A group of 26 international experts has warned that rogue states, criminals and terrorists could use artificial intelligence (AI) in crimes, terror attacks and to manipulate public opinion.
Artificial intelligence is increasingly being used positively for applications such as digital assistants, smartphones and autonomous vehicles.
But this study, written by dozens of AI, cybersecurity and technology experts and academics, looks forward a decade to the threats AI could pose if certain potential risks are not addressed.
Sounding an alarm the authors warn, for example, of a rapid growth in cybercrimes fuelled by the technology.
These might include automated hacking, speech synthesis used to impersonate targets, finely-targeted spam emails using information scraped from social media, or exploiting the vulnerabilities of AI systems themselves, the reports states.
It also warns that AI could facilitate the rise of highly believable fake videos and intelligent bots, which could be used to manipulate news, public opinion, social media and elections.
The study also forecasts that AI could be deployed to hijack drones and autonomous vehicles, which could then be used in attacks or to hold critical infrastructure to ransom.
In addition, the report points to how AI-driven autonomous weapons systems could result in human control being lost in war situations and how the systems themselves could also be hacked.
Dr Sean Ó hEigeartaigh, Executive Director of Cambridge University’s Centre for the Study of Existential Risk, and one of the co-authors, said choices must be made if such concerns are to be addressed.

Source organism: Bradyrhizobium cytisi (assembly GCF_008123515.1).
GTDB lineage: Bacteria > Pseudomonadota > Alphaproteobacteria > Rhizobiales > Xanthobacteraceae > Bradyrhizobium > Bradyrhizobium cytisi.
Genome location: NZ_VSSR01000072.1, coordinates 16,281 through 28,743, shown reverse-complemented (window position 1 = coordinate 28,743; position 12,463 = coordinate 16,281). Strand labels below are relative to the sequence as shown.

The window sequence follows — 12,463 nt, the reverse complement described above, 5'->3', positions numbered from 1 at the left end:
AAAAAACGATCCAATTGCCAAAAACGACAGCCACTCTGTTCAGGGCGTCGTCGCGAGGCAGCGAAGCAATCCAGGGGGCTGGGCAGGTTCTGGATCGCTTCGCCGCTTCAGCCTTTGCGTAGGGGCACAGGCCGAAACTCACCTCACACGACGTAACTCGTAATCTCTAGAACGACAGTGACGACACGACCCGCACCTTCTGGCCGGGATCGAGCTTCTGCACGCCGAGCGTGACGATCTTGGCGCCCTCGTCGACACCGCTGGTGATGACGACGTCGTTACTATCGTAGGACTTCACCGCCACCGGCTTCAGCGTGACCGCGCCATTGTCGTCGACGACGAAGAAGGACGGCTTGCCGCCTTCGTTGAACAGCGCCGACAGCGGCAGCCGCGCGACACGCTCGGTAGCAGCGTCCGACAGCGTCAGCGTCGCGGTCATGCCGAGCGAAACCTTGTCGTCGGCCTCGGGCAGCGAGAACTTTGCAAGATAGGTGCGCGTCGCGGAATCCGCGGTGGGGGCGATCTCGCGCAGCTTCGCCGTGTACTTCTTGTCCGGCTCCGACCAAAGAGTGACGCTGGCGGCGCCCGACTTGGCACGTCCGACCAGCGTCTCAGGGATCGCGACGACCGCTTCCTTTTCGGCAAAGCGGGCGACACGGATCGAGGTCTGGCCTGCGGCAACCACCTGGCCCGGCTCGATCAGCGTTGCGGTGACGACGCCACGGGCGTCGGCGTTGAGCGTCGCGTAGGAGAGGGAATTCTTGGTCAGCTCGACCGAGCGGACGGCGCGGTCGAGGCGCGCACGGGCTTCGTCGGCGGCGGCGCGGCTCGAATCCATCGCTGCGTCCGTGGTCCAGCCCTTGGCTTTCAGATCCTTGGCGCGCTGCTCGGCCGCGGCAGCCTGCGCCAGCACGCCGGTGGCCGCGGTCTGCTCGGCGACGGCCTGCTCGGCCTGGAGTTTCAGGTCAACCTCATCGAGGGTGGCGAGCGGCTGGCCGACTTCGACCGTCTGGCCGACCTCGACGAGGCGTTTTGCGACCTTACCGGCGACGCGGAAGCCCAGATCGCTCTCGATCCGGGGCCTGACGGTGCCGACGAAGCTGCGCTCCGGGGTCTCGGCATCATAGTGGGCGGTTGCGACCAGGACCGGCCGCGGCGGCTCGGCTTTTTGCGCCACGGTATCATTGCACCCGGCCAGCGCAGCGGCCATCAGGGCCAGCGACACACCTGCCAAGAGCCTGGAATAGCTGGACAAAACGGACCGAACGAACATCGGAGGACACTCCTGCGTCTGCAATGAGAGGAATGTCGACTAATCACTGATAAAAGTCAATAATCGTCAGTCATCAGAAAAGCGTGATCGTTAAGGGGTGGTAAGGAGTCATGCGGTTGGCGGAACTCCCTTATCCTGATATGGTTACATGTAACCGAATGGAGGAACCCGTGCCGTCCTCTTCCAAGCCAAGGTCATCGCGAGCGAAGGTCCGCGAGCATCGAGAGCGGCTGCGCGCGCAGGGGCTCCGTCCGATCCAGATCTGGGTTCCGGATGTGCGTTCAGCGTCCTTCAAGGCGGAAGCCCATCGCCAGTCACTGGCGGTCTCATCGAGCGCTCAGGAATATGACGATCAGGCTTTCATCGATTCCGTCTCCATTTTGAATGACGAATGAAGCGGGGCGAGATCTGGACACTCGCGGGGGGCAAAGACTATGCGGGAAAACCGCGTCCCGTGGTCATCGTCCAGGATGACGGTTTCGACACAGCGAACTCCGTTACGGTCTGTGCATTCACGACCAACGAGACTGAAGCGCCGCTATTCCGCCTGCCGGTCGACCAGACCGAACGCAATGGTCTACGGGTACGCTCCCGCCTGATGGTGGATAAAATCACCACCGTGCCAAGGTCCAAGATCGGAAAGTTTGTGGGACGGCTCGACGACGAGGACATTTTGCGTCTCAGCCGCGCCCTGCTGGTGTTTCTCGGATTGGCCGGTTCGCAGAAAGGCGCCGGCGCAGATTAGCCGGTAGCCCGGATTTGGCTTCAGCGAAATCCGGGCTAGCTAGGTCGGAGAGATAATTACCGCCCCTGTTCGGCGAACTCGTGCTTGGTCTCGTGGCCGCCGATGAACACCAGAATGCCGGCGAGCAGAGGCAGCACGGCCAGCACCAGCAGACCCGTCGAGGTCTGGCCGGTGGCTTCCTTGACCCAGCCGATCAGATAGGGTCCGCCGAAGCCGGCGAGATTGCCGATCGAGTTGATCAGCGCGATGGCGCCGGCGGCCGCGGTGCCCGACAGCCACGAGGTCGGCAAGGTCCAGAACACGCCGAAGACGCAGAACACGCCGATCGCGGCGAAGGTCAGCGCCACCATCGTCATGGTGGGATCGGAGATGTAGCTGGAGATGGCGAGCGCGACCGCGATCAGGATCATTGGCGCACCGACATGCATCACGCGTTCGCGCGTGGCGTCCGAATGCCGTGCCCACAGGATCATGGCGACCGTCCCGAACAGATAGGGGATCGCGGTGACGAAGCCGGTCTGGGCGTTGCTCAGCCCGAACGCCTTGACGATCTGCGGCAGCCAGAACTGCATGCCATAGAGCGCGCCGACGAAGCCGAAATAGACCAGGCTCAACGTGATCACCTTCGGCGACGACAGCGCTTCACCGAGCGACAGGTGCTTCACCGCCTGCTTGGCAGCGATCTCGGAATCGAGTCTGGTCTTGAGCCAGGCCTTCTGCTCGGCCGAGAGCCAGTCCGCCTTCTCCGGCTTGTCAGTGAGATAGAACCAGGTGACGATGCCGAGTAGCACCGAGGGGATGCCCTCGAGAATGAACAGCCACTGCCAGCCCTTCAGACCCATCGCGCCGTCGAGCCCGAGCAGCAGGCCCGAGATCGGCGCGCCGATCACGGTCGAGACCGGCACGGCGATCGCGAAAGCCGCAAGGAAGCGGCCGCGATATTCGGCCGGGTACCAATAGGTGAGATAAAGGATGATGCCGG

"We live in a world that could become fraught with day-to-day hazards from the misuse of AI and we need to take ownership of the problems – because the risks are real," he said.
"There are choices that we need to make now, and our report is a call-to-action for governments, institutions and individuals across the globe."
The study suggests a number of ways in which their concerns could be addressed. These include re-examining cybersecurity and promoting a culture of responsibility.
It also proposes the exploration of new models of openness in the sharing of information around AI and cybersecurity and making AI researchers and engineers more aware that the technology has a dual-use.
The co-authors of the report come from a wide range of organisations and disciplines.
These include Oxford University’s Future of Humanity Institute as well as Cambridge University’s Centre for the Study of Existential Risk.
OpenAI, a leading non-profit AI research company, the Electronic Frontier Foundation, the Center for a New American Security and other organisations also contributed.
"For many decades hype outstripped fact in terms of AI and machine learning. No longer," said Dr Ó hÉigeartaigh.
"This report looks at the practices that just don’t work anymore – and suggests broad approaches that might help: for example, how to design software and hardware to make it less hackable – and what type of laws and international regulations might work in tandem with this."